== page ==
March 25, 2006


Wintering into Wisdom

"So learn from this and understand true values. I who tell you have wintered into wisdom." -- Hrothgar in the Seamus Heaney translation of Beowulf

Over the last year or so, I've noticed that humans have started making not-so-veiled references to my age. Just for instance: several blocks down the road, there live a couple of frollicking, rollicking Labs who often greet Mike and Lucy and me with the kind of butt-shuffling, springy-legged, full-bodied enthusiasm common among sporting dogs. One them was trying to puppy play with me when his human told him to calm down because I'm an "elder statesman."

Another man called me an "old timer" when I was walking through the alley the other day, and many folks have more politely asked my age (currently 8, by the way).

Well, okay. It's true that I'm getting a bit gray around the muzzle. I've been telling myself it's premature since my mom was a very light buff-colored Lab compared with my fox-red dad. But I also know that age really is creeping up on me, as it does on all of us. I'm a little stiffer on my bad back leg in the morning than I used to be, a little more cautious as I come up the stairs with the newspaper.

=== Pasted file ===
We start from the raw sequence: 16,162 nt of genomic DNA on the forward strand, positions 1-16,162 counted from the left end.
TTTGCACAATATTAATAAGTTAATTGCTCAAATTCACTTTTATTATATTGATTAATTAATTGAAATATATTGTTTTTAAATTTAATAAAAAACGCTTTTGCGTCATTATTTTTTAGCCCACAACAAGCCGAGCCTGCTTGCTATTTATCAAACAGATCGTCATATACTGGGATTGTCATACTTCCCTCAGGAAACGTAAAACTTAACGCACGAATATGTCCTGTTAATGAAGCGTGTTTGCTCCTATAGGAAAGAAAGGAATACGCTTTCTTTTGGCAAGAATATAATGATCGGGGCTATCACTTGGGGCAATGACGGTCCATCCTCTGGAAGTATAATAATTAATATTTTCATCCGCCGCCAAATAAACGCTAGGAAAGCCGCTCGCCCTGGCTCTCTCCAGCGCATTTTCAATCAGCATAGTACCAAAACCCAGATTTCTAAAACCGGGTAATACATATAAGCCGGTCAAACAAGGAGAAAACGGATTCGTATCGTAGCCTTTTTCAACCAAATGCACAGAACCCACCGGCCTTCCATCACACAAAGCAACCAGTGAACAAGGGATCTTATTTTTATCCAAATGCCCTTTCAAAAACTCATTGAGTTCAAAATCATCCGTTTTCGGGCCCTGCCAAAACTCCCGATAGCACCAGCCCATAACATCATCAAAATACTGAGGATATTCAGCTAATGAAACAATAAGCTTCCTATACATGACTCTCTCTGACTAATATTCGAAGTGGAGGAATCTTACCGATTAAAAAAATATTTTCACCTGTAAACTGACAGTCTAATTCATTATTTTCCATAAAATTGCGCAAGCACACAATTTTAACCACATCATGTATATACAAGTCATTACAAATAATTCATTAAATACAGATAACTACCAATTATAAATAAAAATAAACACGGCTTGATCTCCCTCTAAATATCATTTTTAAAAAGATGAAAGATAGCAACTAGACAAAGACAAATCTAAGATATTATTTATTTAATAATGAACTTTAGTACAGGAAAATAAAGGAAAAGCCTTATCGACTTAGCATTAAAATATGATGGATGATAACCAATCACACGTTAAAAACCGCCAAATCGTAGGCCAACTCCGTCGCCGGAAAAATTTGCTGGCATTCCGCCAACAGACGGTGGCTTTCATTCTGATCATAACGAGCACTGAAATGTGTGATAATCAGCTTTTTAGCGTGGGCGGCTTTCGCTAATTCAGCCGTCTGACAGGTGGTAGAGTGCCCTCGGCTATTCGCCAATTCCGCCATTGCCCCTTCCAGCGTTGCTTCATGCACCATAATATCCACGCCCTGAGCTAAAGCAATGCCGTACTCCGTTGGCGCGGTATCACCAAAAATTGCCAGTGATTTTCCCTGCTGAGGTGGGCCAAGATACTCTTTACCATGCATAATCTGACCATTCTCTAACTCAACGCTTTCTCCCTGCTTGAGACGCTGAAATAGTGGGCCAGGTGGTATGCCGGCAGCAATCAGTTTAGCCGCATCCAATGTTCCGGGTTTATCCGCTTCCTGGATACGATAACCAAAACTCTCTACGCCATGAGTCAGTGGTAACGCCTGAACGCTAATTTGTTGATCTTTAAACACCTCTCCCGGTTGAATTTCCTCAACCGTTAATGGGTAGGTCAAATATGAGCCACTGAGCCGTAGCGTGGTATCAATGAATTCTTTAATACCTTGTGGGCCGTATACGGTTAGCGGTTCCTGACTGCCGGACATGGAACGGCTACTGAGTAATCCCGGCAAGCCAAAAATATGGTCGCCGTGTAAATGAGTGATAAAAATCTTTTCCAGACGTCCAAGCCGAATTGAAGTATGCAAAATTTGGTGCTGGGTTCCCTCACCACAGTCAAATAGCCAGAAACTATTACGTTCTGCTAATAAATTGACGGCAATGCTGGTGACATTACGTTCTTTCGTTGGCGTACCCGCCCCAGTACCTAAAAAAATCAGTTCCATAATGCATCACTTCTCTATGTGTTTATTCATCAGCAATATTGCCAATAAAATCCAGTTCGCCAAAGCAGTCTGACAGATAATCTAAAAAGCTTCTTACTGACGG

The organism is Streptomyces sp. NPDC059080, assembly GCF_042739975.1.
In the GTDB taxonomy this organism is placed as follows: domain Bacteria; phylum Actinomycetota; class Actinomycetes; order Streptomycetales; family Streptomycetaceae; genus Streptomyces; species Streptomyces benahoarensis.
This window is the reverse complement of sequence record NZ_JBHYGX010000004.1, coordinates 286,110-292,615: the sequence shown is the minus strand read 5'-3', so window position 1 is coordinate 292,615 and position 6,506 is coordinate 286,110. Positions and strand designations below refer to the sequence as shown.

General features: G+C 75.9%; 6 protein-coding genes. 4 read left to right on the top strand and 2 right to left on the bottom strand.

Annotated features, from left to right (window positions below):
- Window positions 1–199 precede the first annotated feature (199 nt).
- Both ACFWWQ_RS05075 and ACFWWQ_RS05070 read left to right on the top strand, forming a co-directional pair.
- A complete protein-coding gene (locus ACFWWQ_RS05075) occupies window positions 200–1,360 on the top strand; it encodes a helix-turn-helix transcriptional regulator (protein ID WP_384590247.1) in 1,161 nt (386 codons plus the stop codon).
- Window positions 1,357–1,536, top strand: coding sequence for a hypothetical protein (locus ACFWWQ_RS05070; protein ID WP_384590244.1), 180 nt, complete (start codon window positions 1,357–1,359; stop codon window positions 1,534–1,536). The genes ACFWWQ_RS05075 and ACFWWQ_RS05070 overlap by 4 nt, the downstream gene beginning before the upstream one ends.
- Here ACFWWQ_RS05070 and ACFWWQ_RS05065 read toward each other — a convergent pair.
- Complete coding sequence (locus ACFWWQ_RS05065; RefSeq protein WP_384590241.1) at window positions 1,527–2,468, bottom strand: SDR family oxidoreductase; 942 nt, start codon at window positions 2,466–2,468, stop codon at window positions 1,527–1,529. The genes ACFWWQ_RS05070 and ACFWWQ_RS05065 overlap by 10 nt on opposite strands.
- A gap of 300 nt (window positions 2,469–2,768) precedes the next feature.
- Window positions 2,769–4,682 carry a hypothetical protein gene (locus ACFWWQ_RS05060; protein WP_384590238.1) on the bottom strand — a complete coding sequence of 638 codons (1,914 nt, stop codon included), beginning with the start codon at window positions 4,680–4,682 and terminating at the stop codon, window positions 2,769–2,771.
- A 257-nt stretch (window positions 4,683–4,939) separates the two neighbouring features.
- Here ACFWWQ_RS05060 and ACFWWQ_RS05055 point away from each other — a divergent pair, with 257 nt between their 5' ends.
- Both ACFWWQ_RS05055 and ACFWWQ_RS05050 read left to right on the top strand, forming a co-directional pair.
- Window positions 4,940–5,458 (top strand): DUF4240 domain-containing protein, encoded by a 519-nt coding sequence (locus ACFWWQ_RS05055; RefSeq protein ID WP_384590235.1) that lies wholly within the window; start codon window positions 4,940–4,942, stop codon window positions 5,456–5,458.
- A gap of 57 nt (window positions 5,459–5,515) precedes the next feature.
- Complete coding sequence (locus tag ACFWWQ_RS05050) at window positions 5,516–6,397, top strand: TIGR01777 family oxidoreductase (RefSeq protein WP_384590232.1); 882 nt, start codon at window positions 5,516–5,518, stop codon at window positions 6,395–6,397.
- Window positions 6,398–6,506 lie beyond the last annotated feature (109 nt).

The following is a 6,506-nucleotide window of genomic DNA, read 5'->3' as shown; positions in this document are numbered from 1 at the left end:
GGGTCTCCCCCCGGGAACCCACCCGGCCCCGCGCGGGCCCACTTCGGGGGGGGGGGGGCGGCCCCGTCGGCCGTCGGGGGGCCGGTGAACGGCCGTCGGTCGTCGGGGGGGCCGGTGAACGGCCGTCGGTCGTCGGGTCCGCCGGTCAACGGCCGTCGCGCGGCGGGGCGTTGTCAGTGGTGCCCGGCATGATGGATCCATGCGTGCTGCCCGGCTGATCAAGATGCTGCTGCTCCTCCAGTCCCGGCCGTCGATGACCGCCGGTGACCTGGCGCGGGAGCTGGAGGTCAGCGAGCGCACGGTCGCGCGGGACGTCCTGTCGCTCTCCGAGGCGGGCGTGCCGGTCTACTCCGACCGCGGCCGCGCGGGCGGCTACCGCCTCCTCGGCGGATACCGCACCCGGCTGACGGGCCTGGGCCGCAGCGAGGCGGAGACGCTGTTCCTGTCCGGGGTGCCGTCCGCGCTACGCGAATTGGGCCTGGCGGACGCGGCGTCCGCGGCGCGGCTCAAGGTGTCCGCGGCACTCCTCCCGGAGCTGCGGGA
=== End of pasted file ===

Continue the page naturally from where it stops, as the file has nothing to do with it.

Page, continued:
We Labs are not terribly introspective. We tend to take life as it comes. But lately I've noticed some changes. For example, I no longer jump up indescriminately when the refrigerator door opens. I just listen from the other room. Someone rumaging through the vegetable drawer holds little interest. I don't even lift my head at the sound. The sound of rustling plastic is different. I may raise an eyebrow to that. And if it's exactly the right kind of rustling plastic and if it's preceded by the sound of an opening meat drawer, then I'm willing to expend the energy to get up and mosey into the kitchen. The promise of a taste of deli turkey or ham makes the trip worth it. And, if I limp just a little, playing the age card, I'm almost sure to score something.